The approach is similar at most of the new telephone-based voice portals, which also include HeyAnita, BeVocal, Tellme and Virtual Advisor, a driver-oriented service just launched in certain markets by OnStar.
While the exact focus and presentation varies, all the services keep it simple, limiting their scope to specific matters such as news, weather, e-mail, driving directions and movie listings.
''The coolest thing is being able to get my e-mail read to me, like I'm the queen,'' said Jen Bekman, 31, an AOLbyPhone user in New York who develops Web content for streaming video.
Users may struggle until they grow familiar with the ''approved'' commands for navigating the different menus, but the speech recognition on these services is rather impressive.
Tellme and BeVocal, for example, sparkled when put to the test with a series of potential tongue-twisters delivered by cell phone, ably identifying the spoken names of esoteric New York towns like Mamaroneck and Wurtsboro.
Michael Lambert, a 26-year-old librarian and BeVocal user in Foster City, Calif., occasionally struggled with the voice recognition at first, but says the accuracy has improved to the point where there are no problems.
''In the beginning, I used to wonder what's going on. I'm from South Carolina, so I wondered if it was an accent thing,'' said Lambert, who finds the service especially useful in his car. ''I just moved here in May, so it's very useful to just pick up a cellphone in the car and get directions.''
By contrast, most attempts to voice-navigate the full-blown Internet on a personal computer are fraught with frustrations. Because each Web site is designed differently, it's difficult to pack that much flexibility into a single program on a PC.
A more realistic way to ''voice-enable'' the Internet, said Ira Brodsky, an industry analyst for Datacomm Research, might be to customize each Web site with the appropriate vocabulary.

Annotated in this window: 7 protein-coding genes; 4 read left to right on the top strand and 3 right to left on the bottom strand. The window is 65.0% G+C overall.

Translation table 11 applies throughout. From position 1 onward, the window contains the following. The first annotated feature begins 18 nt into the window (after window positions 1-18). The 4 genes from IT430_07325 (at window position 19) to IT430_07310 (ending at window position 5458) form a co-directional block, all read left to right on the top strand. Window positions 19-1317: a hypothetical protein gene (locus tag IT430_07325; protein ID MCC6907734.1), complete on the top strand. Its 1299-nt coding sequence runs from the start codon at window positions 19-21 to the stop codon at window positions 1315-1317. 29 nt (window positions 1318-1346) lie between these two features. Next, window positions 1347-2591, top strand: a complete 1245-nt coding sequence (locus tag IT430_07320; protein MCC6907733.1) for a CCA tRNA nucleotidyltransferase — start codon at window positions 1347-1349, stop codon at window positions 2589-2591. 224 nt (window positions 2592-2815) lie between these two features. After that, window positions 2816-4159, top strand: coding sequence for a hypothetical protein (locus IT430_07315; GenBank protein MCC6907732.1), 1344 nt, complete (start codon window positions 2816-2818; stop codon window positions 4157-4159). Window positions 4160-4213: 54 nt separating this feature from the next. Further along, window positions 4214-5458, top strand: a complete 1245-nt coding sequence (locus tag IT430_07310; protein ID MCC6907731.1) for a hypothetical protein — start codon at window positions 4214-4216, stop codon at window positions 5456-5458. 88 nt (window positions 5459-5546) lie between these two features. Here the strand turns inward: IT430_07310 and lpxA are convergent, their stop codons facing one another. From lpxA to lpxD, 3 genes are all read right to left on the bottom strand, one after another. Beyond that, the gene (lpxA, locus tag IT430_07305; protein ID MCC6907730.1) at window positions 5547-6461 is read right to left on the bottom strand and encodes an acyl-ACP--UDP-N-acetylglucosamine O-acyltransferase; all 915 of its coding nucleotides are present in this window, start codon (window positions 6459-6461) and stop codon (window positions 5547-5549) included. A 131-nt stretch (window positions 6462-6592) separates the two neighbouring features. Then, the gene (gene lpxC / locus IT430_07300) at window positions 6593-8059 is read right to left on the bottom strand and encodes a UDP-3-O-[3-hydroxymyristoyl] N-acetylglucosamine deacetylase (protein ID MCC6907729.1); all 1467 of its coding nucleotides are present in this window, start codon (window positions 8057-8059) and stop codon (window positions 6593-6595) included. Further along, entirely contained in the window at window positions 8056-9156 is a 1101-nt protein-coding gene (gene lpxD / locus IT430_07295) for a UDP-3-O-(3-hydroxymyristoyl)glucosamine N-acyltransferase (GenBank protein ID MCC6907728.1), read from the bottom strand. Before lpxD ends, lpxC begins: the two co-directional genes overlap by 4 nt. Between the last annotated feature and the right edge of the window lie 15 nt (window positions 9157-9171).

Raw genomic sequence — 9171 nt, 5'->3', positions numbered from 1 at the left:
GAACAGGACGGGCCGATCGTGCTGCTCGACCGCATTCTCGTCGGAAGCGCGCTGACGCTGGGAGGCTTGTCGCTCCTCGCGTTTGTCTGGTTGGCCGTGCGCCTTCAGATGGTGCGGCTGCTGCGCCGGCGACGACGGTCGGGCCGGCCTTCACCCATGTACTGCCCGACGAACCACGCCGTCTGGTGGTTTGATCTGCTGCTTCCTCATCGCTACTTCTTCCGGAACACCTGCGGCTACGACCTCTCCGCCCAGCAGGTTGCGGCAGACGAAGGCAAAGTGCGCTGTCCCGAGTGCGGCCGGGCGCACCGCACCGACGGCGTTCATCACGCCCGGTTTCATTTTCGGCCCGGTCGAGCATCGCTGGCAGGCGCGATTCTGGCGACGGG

''All you would have to do with a typical PC is have a microphone,'' said Brodsky. ''It also puts the Web site in a position to use personalization technology and come to recognize your voice. It may identify your voice and remember what did the last time you were there.''
The most prominent voice browsers for PCs, including Conversay and Ivan, employ many of the same basic techniques to roam Web sites, numbering the various links on a Web page so a person can ''click'' the number verbally.
But the makers of Ivan, One Voice Technologies, also decided to take a crack at natural language, weaving some ''artificial intelligence'' into their browser so it can recognize concepts in addition to specific commands.
However, all those bells and whistles make Ivan a bloated, sluggish program, a problem Conversay avoids. Either way, both frequently make navigation mistakes.
Despite the current focus on speech-activated systems, the industry isn't shying away from more ambitious projects.
Nuance, for example, recently partnered with Ask Jeeves, the Internet search engine that invites users to type in requests with whole sentences rather than a series of keywords.
''We'll be trying to leverage the natural language data that they capture on their Web sites with all these people typing in questions, and build 'speech models' based on that data,'' said Ehrlich at Nuance.